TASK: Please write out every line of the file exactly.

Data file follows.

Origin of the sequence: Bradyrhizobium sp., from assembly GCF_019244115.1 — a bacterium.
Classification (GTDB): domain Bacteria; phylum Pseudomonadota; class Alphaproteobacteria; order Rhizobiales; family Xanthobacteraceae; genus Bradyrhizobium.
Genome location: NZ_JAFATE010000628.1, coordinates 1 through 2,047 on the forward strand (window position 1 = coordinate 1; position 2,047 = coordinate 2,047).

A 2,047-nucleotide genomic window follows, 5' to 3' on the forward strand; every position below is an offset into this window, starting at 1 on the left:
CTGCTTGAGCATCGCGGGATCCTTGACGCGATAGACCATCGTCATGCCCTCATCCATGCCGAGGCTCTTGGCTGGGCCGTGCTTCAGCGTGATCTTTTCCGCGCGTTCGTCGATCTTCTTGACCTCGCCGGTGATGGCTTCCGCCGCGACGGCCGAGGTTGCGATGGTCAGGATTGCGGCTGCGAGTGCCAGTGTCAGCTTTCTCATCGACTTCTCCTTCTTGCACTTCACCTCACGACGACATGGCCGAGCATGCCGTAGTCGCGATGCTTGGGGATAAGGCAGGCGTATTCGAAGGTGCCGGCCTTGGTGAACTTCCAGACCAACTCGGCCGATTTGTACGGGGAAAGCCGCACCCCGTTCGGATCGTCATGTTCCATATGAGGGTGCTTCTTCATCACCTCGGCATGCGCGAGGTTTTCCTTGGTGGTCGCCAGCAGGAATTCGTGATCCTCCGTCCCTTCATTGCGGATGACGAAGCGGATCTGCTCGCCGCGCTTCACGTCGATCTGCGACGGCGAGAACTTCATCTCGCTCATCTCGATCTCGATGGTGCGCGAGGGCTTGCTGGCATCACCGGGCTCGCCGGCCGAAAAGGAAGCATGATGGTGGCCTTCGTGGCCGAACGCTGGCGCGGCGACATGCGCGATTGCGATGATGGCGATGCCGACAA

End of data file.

Origin of the sequence: Bradyrhizobium sp., from assembly GCF_019244115.1 — a bacterium.
Classification (GTDB): domain Bacteria; phylum Pseudomonadota; class Alphaproteobacteria; order Rhizobiales; family Xanthobacteraceae; genus Bradyrhizobium.
Genome location: NZ_JAFATE010000628.1, coordinates 1 through 2,047 on the forward strand (window position 1 = coordinate 1; position 2,047 = coordinate 2,047).

A 2,047-nucleotide genomic window follows, 5' to 3' on the forward strand; every position below is an offset into this window, starting at 1 on the left:
CTGCTTGAGCATCGCGGGATCCTTGACGCGATAGACCATCGTCATGCCCTCATCCATGCCGAGGCTCTTGGCTGGGCCGTGCTTCAGCGTGATCTTTTCCGCGCGTTCGTCGATCTTCTTGACCTCGCCGGTGATGGCTTCCGCCGCGACGGCCGAGGTTGCGATGGTCAGGATTGCGGCTGCGAGTGCCAGTGTCAGCTTTCTCATCGACTTCTCCTTCTTGCACTTCACCTCACGACGACATGGCCGAGCATGCCGTAGTCGCGATGCTTGGGGATAAGGCAGGCGTATTCGAAGGTGCCGGCCTTGGTGAACTTCCAGACCAACTCGGCCGATTTGTACGGGGAAAGCCGCACCCCGTTCGGATCGTCATGTTCCATATGAGGGTGCTTCTTCATCACCTCGGCATGCGCGAGGTTTTCCTTGGTGGTCGCCAGCAGGAATTCGTGATCCTCCGTCCCTTCATTGCGGATGACGAAGCGGATCTGCTCGCCGCGCTTCACGTCGATCTGCGACGGCGAGAACTTCATCTCGCTCATCTCGATCTCGATGGTGCGCGAGGGCTTGCTGGCATCACCGGGCTCGCCGGCCGAAAAGGAAGCATGATGGTGGCCTTCGTGGCCGAACGCTGGCGCGGCGACATGCGCGATTGCGATGATGGCGATGCCGACAA